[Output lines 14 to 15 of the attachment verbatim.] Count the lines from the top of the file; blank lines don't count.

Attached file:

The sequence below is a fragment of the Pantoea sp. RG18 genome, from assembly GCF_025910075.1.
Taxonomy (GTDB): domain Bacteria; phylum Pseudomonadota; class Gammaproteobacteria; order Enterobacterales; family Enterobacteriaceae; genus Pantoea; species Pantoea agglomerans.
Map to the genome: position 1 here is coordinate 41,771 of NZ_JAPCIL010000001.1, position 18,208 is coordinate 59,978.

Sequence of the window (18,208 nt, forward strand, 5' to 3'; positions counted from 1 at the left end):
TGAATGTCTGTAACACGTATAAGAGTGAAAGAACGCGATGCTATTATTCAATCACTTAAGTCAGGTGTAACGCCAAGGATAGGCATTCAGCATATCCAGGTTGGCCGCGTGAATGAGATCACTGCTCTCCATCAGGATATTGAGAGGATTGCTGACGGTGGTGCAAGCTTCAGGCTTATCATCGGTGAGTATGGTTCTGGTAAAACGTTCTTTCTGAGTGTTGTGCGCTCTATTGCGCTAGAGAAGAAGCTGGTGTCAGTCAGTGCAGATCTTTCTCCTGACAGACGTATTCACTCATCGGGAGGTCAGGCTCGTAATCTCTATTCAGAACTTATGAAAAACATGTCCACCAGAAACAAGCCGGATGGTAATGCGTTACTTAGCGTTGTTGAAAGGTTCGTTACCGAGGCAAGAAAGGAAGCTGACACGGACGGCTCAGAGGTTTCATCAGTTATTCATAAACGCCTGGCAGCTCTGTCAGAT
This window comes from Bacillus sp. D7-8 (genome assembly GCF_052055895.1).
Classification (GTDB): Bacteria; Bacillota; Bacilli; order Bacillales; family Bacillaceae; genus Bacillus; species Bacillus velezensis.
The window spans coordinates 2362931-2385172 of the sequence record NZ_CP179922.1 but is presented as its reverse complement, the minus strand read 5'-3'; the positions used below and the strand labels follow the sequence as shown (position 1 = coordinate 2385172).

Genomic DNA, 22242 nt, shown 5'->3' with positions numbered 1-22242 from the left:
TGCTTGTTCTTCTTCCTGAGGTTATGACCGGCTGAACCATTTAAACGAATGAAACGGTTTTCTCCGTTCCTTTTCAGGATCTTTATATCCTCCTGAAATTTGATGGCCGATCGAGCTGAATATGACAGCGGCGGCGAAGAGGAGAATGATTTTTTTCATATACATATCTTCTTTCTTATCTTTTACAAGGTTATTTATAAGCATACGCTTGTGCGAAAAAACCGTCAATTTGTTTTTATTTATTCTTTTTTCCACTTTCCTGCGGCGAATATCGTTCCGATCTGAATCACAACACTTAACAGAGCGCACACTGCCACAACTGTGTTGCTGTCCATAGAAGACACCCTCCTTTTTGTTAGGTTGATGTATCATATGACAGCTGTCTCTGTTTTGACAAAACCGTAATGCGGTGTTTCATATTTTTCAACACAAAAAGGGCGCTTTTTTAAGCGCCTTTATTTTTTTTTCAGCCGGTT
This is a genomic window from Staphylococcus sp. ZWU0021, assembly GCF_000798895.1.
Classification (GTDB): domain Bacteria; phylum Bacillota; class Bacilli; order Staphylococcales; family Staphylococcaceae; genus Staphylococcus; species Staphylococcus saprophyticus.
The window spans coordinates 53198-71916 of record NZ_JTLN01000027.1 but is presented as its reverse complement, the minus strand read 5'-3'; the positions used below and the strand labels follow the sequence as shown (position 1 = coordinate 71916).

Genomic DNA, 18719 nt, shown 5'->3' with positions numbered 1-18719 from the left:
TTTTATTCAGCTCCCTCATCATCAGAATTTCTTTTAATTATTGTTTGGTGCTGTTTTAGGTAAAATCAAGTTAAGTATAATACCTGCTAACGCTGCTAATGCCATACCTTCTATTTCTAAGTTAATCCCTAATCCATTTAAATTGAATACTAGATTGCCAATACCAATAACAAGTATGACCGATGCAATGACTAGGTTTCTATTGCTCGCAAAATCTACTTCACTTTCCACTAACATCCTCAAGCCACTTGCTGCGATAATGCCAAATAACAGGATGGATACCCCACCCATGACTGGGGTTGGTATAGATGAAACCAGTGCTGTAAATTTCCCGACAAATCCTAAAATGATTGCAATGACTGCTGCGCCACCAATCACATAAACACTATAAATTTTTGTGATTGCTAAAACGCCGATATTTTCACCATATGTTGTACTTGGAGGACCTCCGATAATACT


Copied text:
Genomic DNA, 18719 nt, shown 5'->3' with positions numbered 1-18719 from the left:
TTTTATTCAGCTCCCTCATCATCAGAATTTCTTTTAATTATTGTTTGGTGCTGTTTTAGGTAAAATCAAGTTAAGTATAATACCTGCTAACGCTGCTAATGCCATACCTTCTATTTCTAAGTTAATCCCTAATCCATTTAAATTGAATACTAGATTGCCAATACCAATAACAAGTATGACCGATGCAATGACTAGGTTTCTATTGCTCGCAAAATCTACTTCACTTTCCACTAACATCCTCAAGCCACTTGCTGCGATAATGCCAAATAACAGGATGGATACCCCACCCATGACTGGGGTTGGTATAGATGAAACCAGTGCTGTAAATTTCCCGACAAATCCTAAAATGATTGCAATGACTGCTGCGCCACCAATCACATAAACACTATAAATTTTTGTGATTGCTAAAACGCCGATATTTTCACCATATGTTGTACTTGGAGGACCTCCGATAATACT